When we turn to the illustrations for the book, the incongruities multiply. Though Beezus and Ramona only age six years over the course of the series, the author aged four decades while writing them, and the illustrators had to grapple with the balance of keeping Ramona accurate while making sure each decade’s young readers could still relate to her. As Anna Katz chronicles in her warm new book, The Art of Ramona Quimby, each of her illustrators presents a different Ramona aesthetic, from Louis Darling’s original jazzy pen-and-ink cartoons, to Alan Tiegreen’s scribble-inspired doodles, to Tracy Dockray’s gray watercolor shades, to Jacqueline Rogers’s fast sketchbook energy—not forgetting Joanne Scribner’s hyperrealistic, resin-layered cover art. Details get updated: strolling ladies wear fifties-era tea dresses in Darling’s depiction and full-on athleisure in Rogers’s. So which Ramona is the real Ramona: a spiky-haired fifties toddler in dungarees, or a grinning nineties child in bangs and slogan T-shirts?
Spread from The Art of Ramona Quimby, by Anna Katz
According to Cleary’s winsome autobiography, A Girl from Yamhill, Cleary wanted to write the kind of books that kids could see themselves in, so she told stories based on her own childhood. Cleary wrote to Darling in 1967, when he was working on Ramona the Pest, about kindergarten fashions: “Sashes are Out in kindergarten. Mean old boys yank them… Girls always wear dresses with bobby socks or sometimes knee socks… All boys in rain gear look exactly alike. They wear brown boots, yellow rain coats that are usually too long and the kind of rain hat that has a visor and comes down over the neck and has a sort of hlf[sic]-moon space from which they peer out like little animals looking out of burrows.” Though Ramona isn’t from any one particular time period, she has to feel real at the moment she’s being read, and to do that, even the smallest details have to ring true to her readers. So even though Ramona looks anachronistic in her newer iterations, it’s these very inaccuracies that make her all the more real.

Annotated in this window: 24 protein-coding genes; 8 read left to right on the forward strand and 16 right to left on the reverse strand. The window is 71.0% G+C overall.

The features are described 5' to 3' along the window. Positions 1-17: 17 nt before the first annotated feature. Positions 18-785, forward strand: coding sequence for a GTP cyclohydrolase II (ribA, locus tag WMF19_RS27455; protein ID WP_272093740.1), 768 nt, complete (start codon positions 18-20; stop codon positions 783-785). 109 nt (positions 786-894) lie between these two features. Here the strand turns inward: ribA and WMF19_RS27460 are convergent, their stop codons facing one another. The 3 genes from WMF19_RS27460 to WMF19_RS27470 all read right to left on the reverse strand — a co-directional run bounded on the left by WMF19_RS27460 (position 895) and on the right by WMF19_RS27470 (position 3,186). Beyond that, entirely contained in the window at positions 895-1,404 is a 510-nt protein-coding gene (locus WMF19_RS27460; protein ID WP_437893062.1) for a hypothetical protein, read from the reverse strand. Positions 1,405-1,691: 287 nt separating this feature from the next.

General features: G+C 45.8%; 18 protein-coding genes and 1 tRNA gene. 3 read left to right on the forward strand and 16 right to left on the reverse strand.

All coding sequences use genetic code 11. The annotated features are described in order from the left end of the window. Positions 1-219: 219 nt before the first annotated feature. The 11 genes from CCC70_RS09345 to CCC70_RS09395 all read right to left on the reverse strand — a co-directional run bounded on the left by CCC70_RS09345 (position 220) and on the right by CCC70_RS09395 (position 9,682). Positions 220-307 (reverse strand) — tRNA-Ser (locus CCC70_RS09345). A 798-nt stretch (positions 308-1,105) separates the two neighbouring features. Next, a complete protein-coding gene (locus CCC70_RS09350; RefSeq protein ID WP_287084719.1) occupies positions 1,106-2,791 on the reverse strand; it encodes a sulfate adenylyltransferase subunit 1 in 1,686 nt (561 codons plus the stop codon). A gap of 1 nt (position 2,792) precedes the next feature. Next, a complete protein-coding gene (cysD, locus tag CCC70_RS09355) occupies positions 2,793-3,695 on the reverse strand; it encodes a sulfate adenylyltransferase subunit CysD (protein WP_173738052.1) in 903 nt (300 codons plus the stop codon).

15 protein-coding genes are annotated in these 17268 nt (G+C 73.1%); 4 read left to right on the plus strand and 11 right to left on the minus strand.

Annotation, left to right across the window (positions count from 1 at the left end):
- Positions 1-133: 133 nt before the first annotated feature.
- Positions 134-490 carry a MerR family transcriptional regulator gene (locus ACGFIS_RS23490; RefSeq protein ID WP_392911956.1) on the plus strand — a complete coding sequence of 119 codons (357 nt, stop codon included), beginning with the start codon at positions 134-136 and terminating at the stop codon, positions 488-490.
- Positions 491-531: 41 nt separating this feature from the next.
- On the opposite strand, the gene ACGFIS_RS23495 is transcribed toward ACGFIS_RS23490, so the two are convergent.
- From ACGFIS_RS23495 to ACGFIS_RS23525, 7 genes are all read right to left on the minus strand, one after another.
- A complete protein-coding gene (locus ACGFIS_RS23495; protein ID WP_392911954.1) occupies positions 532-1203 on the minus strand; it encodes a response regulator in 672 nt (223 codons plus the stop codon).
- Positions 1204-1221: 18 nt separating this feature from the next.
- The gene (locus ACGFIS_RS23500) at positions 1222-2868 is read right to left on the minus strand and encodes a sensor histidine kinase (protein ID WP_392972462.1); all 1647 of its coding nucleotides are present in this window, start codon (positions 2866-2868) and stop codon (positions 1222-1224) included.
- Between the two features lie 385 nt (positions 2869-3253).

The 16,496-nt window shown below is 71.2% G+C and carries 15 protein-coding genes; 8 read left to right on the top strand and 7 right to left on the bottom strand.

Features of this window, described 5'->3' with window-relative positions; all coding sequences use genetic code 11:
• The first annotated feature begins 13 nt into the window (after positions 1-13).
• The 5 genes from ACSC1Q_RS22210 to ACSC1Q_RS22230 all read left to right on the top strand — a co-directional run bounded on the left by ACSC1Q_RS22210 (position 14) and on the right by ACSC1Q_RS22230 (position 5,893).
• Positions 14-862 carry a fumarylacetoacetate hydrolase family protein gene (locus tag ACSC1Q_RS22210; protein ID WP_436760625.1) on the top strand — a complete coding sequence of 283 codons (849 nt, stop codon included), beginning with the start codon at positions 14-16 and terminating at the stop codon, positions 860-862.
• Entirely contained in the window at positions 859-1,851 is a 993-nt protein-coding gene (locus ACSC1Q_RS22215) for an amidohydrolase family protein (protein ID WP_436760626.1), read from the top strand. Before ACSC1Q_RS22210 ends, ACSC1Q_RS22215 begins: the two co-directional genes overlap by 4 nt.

My favorite Ramonas are the ones where we see her as she sees herself. Near the end of Ramona and Her Father, Tiegreen’s Ramona peers into a Christmas-tree bauble, and the portrait in a convex mirror gives us Ramona through Ramona’s eyes: distorted face, huge nostrils blooming at the center of the curved surface, exaggeratedly drooping eyes melting into her cheeks.
I slipped deep into my nostalgia, wishing that mysterious gummy-bear precognition was still the weirdest thing going on in Oregon. But when I returned to Ramona’s world, I didn’t find the comforting bubble I craved from Klickitat Street. Instead, I discovered a Ramona I could easily picture grappling with 2020, just the way her illustrators have always brought her to new life for each generation. As Katz points out, Ramona has always been reimagined to meet her world. I pictured Mrs. Quimby sewing Ramona an ill-fitting mask out of some hideous leftover fabric scraps from the neighbors, Ramona vowing that she would scowl every time she had to wear it, even if no one could see her grimace. Mr. Quimby would be an essential worker, making the whole family terrified every morning. He might even have to quarantine in the new extra bedroom, prompting Ramona to start drawing the Q in “Quarantine” with cat ears and whiskers, the way she adorns her own initial.
Ramona taught us how to look for the weirdness in the everyday, and the everyday in the scariest moments. When she wears a particularly gruesome witch costume in Ramona the Pest (“the baddest witch in the world!,” she declares), she begins the day delighted with her anonymity, but ends terrified by the greatest fear of all: no one will know who she is. So, she carries a huge poster with her name on it, presumably beaming under the warty disguise. The mask itself isn’t scary—disappearing, anonymity, being forgotten is what’s most frightening of all. I remembered Ramona’s fear that she’d lose the limelight to the newborn when Ramona’s mother reveals her pregnancy in Ramona Forever, but what I didn’t remember was that Ramona actually does, albeit briefly, have to leave her family. Immediately after baby Roberta is born, Ramona isn’t allowed to see her mother in the hospital, because children under twelve might carry contagious diseases. Alone in the waiting room, Ramona starts to itch, working herself into a psychosomatic lather. A passing doctor proclaims she has “siblingitis” and writes her a prescription. Finally, Mr. Quimby emerges, reads the scrip, gives her a hug, and the itching disappears. Even in isolation, Ramona’s loved ones refuse to let her be forgotten—and neither will we.
Adrienne Raphel is the author of Thinking inside the Box: Adventures with Crosswords and the Puzzling People Who Can’t Live without Them.